The Trylon is justly acclaimed for its multi-film series devoted to one genre or artist. This November, it presents six features and blocks of shorts as individual "mini-series." Bad Bugs Bunny is a set of Warner Bros. cartoons from the 1940s that were removed from circulation due to their openly racist, violent, pro-tobacco content. The Connection is a cinéma vérité look at heroin addicts awaiting their pusher in this landmark 1961 independent feature by Shirley Clarke. The Mormon Church Explains It All to You doesn't offer drugs or tobacco, but plenty of good, wholesome life lessons in four short films produced by the LDS Church in the 1960s and 1970s. These will be presented on the eve of the 2012 election. Willie Wonka & the Chocolate Factory and Gremlins 1 and 2 complete the month. Will a Mormon president be lurking at the end of it? The Trylon, 3258 Minnehaha Ave., Minneapolis; 612.424.5468. —John Ervin


Laurie Anderson • Walker Art Center
Friday–Sunday, November 2–4

Emory Allen

Calling Laurie Anderson merely a cool musician is almost reductionist. The "O Superman" vocalist is one of the great pioneers of the avant and experimental realms of sound — and she's married to Lou Reed. Her Dirtday! production, set for three shows in early November, is a force of political commentary dense with content that deals with the upcoming madness of our 2012 election with a backdrop of strings and electronics. America, on the other hand, just got a lot cooler. All ages, $39, 8 p.m. on Friday and Saturday, 7 p.m. on Sunday, 1750 Hennepin Ave., Minneapolis; 612.375.7600. —Reed Fischer

Madonna • Xcel Energy Center
Saturday & Sunday, November 3–4

The last time Madonna rolled through our state for a show was on July 29, 1987. The Who's That Girl Tour — her second one, and in support of her third album True Blue — touched down at the St. Paul Civic Center. This time, she'll enrapture the crowds at Xcel Energy Center for a pair of dates. This go-around is in support of MDNA, an album that would require a miracle to be as impactful as her late-'80s material, but isn't hurting. Over the years, though, Madge has managed to refine and grow her craft as a controversial and satisfying stadium performer — with dancier beats to keep it feeling like 2012. With Paul Oakenfold. $90-$355, 8 p.m. 199 Kellogg Blvd., St. Paul; 800.745.3000. —Reed Fischer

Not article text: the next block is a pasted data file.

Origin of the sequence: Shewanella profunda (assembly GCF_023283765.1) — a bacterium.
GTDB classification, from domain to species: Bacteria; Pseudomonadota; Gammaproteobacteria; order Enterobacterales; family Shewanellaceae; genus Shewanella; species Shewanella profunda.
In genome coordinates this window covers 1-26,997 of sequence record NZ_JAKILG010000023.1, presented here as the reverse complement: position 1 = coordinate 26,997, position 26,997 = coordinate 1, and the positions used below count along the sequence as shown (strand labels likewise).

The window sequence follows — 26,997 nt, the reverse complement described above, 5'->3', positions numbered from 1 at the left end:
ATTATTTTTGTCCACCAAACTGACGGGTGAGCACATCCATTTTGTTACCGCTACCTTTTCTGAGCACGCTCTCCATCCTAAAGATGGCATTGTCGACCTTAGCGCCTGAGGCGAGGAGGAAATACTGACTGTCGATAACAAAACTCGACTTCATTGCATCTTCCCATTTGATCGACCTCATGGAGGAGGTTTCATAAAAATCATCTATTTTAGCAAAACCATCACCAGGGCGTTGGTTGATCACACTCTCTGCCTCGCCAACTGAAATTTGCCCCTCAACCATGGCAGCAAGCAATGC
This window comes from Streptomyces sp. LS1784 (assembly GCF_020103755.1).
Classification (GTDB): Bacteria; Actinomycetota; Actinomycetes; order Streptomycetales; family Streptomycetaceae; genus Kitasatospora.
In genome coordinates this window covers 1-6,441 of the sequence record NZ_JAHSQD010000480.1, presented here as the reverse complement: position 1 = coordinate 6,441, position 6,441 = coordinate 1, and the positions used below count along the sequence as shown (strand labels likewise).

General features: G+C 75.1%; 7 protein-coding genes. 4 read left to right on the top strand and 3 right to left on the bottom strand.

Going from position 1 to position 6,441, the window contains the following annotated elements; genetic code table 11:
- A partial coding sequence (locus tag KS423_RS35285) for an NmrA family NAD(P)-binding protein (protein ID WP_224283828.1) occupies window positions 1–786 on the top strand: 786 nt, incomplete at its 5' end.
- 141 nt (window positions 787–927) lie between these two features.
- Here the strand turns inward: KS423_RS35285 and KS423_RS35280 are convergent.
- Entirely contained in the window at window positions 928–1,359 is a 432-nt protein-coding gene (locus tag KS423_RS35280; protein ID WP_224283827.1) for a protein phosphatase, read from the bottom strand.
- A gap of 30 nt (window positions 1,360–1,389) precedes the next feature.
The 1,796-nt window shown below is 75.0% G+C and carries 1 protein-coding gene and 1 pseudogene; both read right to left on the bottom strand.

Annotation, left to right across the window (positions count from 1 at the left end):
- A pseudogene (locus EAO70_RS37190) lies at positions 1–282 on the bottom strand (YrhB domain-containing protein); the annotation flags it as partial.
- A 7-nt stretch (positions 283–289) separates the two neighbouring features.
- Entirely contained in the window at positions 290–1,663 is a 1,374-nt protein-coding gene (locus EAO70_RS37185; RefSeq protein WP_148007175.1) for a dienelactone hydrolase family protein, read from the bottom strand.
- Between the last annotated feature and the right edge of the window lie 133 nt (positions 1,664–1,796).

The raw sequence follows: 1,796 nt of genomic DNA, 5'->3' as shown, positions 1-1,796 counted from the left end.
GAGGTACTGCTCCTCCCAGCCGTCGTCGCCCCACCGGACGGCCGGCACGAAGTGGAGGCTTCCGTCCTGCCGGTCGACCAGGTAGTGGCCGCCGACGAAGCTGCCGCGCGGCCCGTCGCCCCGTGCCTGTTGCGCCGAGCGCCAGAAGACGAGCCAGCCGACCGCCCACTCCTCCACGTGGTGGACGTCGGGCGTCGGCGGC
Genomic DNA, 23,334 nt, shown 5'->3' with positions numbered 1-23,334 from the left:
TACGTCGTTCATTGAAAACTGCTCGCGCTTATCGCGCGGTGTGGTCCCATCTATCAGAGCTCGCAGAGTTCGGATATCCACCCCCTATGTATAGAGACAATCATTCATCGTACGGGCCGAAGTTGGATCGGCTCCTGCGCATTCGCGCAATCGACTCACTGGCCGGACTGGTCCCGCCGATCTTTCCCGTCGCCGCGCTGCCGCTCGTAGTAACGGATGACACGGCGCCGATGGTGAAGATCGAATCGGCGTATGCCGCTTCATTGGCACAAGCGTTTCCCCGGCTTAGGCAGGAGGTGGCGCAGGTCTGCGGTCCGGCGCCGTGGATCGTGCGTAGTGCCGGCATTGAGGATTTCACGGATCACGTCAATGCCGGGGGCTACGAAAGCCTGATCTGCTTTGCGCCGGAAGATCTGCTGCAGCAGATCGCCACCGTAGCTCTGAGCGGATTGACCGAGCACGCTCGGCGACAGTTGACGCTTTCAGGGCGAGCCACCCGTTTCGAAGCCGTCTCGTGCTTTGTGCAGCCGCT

Morrissey • Orpheum Theatre
Monday, October 29

The only person able to be un-delighted about Morrissey's upcoming tour is Moz himself. Given his rep for a delightfully dour demeanor, no sweat for the rest of us. His most recent release is a hits collection, Very Best of Morrissey, and surely that sort of range of emotions and songs tracing back to his split with the Smiths will be on display. This could be one of the final times to see Morrissey live — if recent comments about retiring in two years when he turns 55 are to be believed, anyhow. Anyone who loves this marvelous, pompadoured legend isn't going to risk it, and there'll probably be more than a few fans trying to throw themselves at him, as tradition dictates. The unsubtle performance pop of Kristeen Young will be the Mozfather's opening act. $39.50-$75, 7:30 p.m. 910 Hennepin Ave., Minneapolis; 800.745.3000. —Reed Fischer

P.O.S. • First Avenue
Friday, October 26

photo: Kelly Loverud

"We genuinely believe that all of your shit is fake," rapper-about-town P.O.S. yells on "Fuck Your Stuff." It's one of a ton of powerful cuts on his fourth solo album, We Don't Even Live Here, which will be released October 23. His larger goal on the track: scuffing up rap's long-held obsession with "the finer things." P.O.S. would not only prefer to live without material obsession himself, but he's coming after your stuff with a spray paint can, explosives, some bricks, and loads of lyrical mortar. The rest of the decidedly un-fake album is similarly potent, but the beats are a varied melange of twisted EDM, Lazerbeak-assisted boombast, and some weirdness courtesy of his Marijuana Deathsquads co-conspirator Ryan Olson. Aside from some lyrical assists from Doomtree pals, there's also a guest appearance by Bon Iver's Justin Vernon, and it bangs. Judging by the white-hot warm-up P.O.S. had at Icehouse recently, this'll be a night the local music community will remember for a long time. 18+, $15, 8 p.m. 701 First Ave. N., Minneapolis; 612.332.1775. —Reed Fischer

Bob Dylan • Xcel Energy Center
Wednesday, November 7

There are plenty of things we get to do 35 times in life, but are they all as meaningful as Bob Dylan's 35th album, The Tempest? At the ripe age of 71, the Minnesota native has kept a recent resurgence alive with another genre-defining album of rock, blues, and folk. The storytelling is as masterful as his throat is phlegmy. "Duquesne Whistle" in particular shows how easy this whole songwriting thing can still be for the guy. Plus, he's got one of the most versatile and evocative backing bands in the business. As you can say with any Dylan show, the hits will be in there, but hard to recognize. With Mark Knopfler. All ages, $47.50-$129.50, 6:30 p.m. 199 Kellogg Blvd., St. Paul; 800.745.3000. —Reed Fischer

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